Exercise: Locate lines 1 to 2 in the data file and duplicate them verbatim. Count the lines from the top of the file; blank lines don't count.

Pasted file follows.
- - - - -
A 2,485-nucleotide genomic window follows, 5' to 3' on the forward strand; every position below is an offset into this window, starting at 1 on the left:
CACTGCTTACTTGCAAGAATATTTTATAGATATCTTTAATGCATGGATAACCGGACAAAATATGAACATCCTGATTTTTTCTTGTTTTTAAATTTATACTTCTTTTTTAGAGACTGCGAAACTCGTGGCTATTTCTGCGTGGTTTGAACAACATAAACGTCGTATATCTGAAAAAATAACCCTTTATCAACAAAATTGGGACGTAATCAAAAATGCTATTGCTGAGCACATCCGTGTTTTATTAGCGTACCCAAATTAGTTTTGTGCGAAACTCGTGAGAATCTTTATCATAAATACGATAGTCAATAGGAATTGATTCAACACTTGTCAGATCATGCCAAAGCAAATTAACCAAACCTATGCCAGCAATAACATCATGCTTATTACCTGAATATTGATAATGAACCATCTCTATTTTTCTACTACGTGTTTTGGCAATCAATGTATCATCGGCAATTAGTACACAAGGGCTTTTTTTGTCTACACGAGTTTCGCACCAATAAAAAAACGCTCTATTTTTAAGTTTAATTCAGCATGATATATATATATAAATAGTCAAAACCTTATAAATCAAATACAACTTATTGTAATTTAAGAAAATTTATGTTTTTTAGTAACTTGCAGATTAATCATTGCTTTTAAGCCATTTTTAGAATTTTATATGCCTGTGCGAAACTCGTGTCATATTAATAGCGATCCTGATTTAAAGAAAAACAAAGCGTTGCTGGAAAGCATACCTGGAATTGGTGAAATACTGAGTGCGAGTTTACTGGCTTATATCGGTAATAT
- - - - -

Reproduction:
A 2,485-nucleotide genomic window follows, 5' to 3' on the forward strand; every position below is an offset into this window, starting at 1 on the left:
CACTGCTTACTTGCAAGAATATTTTATAGATATCTTTAATGCATGGATAACCGGACAAAATATGAACATCCTGATTTTTTCTTGTTTTTAAATTTATACTTCTTTTTTAGAGACTGCGAAACTCGTGGCTATTTCTGCGTGGTTTGAACAACATAAACGTCGTATATCTGAAAAAATAACCCTTTATCAACAAAATTGGGACGTAATCAAAAATGCTATTGCTGAGCACATCCGTGTTTTATTAGCGTACCCAAATTAGTTTTGTGCGAAACTCGTGAGAATCTTTATCATAAATACGATAGTCAATAGGAATTGATTCAACACTTGTCAGATCATGCCAAAGCAAATTAACCAAACCTATGCCAGCAATAACATCATGCTTATTACCTGAATATTGATAATGAACCATCTCTATTTTTCTACTACGTGTTTTGGCAATCAATGTATCATCGGCAATTAGTACACAAGGGCTTTTTTTGTCTACACGAGTTTCGCACCAATAAAAAAACGCTCTATTTTTAAGTTTAATTCAGCATGATATATATATATAAATAGTCAAAACCTTATAAATCAAATACAACTTATTGTAATTTAAGAAAATTTATGTTTTTTAGTAACTTGCAGATTAATCATTGCTTTTAAGCCATTTTTAGAATTTTATATGCCTGTGCGAAACTCGTGTCATATTAATAGCGATCCTGATTTAAAGAAAAACAAAGCGTTGCTGGAAAGCATACCTGGAATTGGTGAAATACTGAGTGCGAGTTTACTGGCTTATATCGGTAATAT